It is a tranquil day in May, with the sun beaming down upon hills that are covered with green. A refreshing breeze laces through the sunbeams, bringing relief from the heat and fluttering through the fresh, new leaves on the trees. It is a day to reminisce and daydream about such days in the past.
The first daisies appear along the road banks, and it always brings memories of the end of the school term and the beginning of summer vacation. It seemed that daisies always appeared just as school went out, and was a symbol of freedom and long days of fun.
For one day, I would like to be a child again, to feel the joy of summer vacation with all responsibilities suspended. Let us go back in memory one more time...
We gather up all our books, possessions, and report cards and tell a relieved teacher goodbye for the summer. We erupt out the double doors, and race down the steps with whoops of joy. Some of us pause long enough to take off our hot shoes, tying the shoelaces together and slinging them across our shoulder. Some of the boys are chanting, "School's out! School's out! The teacher wore her paddle out!"
Was ever the sky so blue, the grass so green, the heart so light? The grass feels like velvet under our feet with daisies sprinkled liberally along the path. The girls pick a few, to pull out the petals and begin the age-old ritual of "He loves me, he loves me not, he'll marry me, he'll marry me not!" The boys look down upon such a silly game and chase each other like puppies let out of a pen.
(I am reminded of a line in the poem, "Somebody's Mother" that says, "Down the street, with laughter and shout, glad in the freedom of 'school let out' . . .") There is no feeling to compare with the last day of school when you are a youngster.
We trudge up the dusty road to home, throw our books down without regret, and look forward to days of play. After supper is over and our chores finished, we can play until bedtime. We play "Hide and Seek" in the gathering twilight, counting to one hundred and calling, "Bushel of wheat, bushel of rye, who's not ready, holler I!" Then we yell, "Bushel of wheat, bushel of clover, who's not ready, can't hide over—I'm coming!"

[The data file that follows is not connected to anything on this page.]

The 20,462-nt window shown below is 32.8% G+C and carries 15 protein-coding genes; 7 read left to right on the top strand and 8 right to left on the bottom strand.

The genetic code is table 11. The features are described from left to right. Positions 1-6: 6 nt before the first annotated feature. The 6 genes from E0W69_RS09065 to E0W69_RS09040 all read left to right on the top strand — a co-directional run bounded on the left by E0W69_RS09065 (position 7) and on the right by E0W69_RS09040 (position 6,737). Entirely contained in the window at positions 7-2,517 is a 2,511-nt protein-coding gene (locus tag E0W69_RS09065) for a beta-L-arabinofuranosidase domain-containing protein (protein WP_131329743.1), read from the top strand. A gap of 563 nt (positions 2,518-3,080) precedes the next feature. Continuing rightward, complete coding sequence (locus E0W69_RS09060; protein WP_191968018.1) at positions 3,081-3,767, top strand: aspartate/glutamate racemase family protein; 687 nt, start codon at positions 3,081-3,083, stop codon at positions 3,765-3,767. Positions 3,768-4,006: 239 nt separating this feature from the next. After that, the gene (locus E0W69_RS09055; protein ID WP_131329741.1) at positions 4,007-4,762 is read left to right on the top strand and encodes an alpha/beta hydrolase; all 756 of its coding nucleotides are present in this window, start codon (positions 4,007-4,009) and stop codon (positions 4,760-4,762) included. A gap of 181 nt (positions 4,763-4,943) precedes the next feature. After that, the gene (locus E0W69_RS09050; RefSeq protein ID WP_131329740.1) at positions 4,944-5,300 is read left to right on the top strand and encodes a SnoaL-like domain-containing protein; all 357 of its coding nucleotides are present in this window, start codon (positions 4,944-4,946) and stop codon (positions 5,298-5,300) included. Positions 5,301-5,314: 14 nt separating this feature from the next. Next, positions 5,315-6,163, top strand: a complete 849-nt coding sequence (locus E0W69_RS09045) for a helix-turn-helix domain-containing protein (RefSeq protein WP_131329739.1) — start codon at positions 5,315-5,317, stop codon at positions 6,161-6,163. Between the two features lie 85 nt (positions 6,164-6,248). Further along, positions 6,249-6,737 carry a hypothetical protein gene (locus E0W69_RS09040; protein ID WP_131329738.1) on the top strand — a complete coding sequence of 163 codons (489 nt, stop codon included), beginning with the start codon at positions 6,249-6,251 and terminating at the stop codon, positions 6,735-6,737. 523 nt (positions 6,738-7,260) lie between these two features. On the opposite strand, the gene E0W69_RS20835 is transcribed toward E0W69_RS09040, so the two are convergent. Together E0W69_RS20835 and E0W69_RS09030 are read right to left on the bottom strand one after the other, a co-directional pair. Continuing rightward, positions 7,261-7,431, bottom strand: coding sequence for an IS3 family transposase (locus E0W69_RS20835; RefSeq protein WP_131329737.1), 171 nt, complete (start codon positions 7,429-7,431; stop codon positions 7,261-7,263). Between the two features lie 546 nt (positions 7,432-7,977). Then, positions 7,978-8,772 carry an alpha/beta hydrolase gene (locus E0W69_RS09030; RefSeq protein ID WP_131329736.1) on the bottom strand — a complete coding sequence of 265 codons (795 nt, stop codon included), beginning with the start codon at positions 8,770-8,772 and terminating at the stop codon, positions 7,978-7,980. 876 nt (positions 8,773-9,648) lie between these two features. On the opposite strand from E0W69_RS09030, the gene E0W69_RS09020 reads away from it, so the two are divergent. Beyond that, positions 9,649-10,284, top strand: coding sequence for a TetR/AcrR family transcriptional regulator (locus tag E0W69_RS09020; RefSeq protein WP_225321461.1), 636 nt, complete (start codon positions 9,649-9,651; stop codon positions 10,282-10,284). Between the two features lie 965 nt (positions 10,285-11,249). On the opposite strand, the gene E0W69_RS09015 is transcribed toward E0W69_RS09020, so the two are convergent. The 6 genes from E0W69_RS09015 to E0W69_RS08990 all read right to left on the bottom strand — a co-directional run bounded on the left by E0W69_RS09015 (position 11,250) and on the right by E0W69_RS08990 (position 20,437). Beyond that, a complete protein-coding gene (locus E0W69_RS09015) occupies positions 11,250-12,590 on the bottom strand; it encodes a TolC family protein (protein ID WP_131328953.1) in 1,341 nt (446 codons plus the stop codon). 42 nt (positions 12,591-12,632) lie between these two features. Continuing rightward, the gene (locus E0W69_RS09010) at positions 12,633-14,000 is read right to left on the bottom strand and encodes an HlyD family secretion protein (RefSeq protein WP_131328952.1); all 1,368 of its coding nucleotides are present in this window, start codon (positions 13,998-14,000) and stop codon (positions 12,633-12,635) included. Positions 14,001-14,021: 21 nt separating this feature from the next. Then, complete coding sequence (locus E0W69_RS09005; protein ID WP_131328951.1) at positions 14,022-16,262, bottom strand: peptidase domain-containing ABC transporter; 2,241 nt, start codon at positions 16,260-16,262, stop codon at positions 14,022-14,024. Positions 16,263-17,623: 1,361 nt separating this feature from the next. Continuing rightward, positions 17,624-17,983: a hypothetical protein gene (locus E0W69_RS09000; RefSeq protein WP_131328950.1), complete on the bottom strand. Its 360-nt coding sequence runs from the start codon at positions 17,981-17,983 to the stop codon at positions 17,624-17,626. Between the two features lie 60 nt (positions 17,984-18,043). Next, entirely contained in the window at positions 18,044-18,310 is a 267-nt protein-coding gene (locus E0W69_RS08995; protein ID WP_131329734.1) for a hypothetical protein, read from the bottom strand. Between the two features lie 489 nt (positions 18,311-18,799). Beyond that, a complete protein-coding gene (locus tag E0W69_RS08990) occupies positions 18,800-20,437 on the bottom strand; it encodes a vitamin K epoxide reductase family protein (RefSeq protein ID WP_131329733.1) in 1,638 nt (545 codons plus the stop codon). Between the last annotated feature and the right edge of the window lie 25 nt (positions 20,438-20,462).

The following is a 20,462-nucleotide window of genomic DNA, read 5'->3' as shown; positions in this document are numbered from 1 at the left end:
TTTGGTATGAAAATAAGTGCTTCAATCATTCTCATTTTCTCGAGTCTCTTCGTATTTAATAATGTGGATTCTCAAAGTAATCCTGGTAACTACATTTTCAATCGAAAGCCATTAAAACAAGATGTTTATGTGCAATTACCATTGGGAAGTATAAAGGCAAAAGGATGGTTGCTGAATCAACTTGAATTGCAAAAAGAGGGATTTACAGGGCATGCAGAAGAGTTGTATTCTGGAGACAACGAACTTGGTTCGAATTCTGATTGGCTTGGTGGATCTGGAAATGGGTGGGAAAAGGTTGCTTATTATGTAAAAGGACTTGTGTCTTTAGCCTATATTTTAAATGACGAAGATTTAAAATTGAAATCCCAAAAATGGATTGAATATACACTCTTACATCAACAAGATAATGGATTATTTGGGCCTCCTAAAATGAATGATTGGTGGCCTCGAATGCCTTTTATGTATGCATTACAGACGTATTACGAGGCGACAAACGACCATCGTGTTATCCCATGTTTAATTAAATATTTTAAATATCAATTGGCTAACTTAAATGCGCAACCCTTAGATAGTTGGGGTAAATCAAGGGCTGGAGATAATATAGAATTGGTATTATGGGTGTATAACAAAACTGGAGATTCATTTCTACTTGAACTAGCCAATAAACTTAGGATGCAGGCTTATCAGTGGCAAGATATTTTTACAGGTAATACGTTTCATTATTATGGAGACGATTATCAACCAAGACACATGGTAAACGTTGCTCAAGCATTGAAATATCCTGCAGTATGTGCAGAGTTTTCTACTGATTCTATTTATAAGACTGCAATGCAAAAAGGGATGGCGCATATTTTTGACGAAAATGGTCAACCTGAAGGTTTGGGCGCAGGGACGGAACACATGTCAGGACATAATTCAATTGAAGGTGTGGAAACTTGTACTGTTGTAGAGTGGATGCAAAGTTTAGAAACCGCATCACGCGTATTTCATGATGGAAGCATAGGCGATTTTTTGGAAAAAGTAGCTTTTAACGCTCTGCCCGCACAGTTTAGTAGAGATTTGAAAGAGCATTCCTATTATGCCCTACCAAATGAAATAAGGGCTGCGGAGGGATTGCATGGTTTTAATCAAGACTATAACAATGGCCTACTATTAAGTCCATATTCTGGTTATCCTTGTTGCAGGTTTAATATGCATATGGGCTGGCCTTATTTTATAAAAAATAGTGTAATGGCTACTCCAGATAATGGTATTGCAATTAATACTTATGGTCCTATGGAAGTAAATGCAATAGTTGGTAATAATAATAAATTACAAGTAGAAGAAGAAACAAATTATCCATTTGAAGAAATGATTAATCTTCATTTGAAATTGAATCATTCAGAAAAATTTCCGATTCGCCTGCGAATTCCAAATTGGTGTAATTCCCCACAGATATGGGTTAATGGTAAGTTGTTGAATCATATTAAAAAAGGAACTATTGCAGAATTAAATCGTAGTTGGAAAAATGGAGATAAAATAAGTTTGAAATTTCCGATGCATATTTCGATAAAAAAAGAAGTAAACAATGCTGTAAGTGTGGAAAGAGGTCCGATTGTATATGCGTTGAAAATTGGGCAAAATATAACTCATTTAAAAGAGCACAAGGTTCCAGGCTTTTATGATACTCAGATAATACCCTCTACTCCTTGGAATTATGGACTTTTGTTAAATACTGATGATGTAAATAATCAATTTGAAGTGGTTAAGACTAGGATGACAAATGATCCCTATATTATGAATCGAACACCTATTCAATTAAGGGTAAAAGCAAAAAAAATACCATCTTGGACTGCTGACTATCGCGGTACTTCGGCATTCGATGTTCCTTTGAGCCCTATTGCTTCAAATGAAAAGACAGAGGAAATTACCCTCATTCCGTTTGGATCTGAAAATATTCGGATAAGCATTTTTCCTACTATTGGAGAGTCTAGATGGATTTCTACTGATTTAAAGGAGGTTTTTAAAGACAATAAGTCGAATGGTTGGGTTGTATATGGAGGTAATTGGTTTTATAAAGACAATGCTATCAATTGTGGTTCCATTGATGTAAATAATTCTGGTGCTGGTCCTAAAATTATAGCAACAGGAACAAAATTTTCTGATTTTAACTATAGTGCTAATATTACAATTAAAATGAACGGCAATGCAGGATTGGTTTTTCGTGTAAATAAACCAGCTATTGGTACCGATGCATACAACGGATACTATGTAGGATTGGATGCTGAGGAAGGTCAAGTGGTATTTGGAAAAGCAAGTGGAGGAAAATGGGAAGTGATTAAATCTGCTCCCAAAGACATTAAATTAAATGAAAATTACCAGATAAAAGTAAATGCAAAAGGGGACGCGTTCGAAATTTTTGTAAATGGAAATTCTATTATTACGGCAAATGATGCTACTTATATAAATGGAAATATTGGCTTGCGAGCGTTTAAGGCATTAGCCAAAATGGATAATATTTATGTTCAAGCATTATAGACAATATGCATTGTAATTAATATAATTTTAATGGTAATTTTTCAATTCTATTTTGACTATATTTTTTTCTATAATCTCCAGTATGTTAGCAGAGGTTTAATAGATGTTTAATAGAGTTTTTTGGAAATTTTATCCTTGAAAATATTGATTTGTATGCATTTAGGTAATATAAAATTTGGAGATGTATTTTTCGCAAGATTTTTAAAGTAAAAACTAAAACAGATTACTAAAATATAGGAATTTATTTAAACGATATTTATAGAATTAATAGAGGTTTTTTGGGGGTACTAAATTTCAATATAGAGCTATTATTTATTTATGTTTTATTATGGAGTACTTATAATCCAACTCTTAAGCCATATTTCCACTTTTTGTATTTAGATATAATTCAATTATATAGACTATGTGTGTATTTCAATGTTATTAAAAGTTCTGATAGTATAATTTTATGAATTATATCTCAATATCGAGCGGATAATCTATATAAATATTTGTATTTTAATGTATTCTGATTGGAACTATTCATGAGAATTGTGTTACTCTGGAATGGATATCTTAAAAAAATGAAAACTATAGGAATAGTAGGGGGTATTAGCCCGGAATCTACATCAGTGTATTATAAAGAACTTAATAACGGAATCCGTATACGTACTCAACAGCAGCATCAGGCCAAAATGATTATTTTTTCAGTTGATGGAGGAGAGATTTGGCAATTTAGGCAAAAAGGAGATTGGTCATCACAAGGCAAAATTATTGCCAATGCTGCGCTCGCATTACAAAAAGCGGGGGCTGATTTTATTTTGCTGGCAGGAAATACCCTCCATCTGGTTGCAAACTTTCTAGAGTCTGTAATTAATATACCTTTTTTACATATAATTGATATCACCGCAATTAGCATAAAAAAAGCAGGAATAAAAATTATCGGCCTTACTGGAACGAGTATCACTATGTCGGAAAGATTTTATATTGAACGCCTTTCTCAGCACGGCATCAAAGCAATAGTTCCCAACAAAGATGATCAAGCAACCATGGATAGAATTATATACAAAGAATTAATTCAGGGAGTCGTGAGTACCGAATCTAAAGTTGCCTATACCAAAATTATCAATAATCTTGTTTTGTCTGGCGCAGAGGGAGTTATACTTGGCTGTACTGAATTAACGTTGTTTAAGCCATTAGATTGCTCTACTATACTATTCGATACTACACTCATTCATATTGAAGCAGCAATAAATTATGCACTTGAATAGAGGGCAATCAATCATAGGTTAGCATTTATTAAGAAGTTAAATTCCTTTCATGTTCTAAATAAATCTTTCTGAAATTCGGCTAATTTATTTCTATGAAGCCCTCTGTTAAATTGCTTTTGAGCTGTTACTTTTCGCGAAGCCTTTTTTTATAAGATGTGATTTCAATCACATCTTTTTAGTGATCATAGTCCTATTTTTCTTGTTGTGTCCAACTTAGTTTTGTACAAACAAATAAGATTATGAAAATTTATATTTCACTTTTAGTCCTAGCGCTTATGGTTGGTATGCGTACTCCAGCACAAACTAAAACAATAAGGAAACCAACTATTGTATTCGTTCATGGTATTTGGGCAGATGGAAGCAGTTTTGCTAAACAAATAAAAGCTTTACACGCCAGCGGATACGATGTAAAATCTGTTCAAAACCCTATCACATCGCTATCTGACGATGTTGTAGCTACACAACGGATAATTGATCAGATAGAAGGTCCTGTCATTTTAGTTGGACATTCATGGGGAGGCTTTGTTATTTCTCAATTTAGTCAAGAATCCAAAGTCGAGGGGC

The clear call of a whippoorwill pierces the air, and we hear Mom calling, "Come on in, kids—it's bedtime." We straggle in, tired and dusty, to wash off in a wash pan and get ready for family devotions. Daddy reads from the Bible while we listen in varying stages of attention. We all kneel at the couch, chairs and footstool while Daddy prays.
(Back then, the little ones would drift off to sleep, and some of the older ones would also, still on their knees. I am afraid we took Daddy's prayers for granted most of the time. Still, many of the phrases and expressions he used still ring in my ears. I can hear him say, "As we go down this little journey we call life, we pray that you will be with us every mile of the way." How I would love to hear him pray again!)
Now it is off to bed, the boys in the junk room on a feather tick, and we girls tucked into double beds in our own bedroom. Almost instantly we fall into a deep, dreamless sleep, to be awakened the next morning by birdsong coming through the open window. It is a delicious feeling to realize that we don't have to get up and get ready for school.
The summer stretches before us, with the biggest decision we face is deciding what to play that day. Today we will explore the creek, which has warmed up and is ready for wading. The silvery minnows (we call them minners) dart through the water, and crawdads scuttle backward and hide under rocks. There is a deep cleft in the rock here, and we will make an aquarium with the minners and lizards and crawdads and pennywinkles.
Tomorrow we will build a playhouse in the corncrib, which has been emptied of corn. After it is cleaned out and swept, we are ready to furnish it. (Mairlis Edwards, you can come up from Hurricane and play with us. Bring your flowered feed sack to use for a tablecloth, and your doll. We will find a box to use for a table, and pick some spring flowers to put in a Mason jar.)
Ah—those were the sweet, innocent days of childhood, when it seemed that summer lasted forever. It was filled with whippoorwills and lightning bugs, twilight games and pure happiness. The passing of the years has turned us into grandparents and great-grandparents, yet the remembrances of those childish days linger . . .
The same God that watched over us then and heard our prayers is the same God who watches and cares for us now. We have aged, but He is ageless. From everlasting to everlasting, He is God.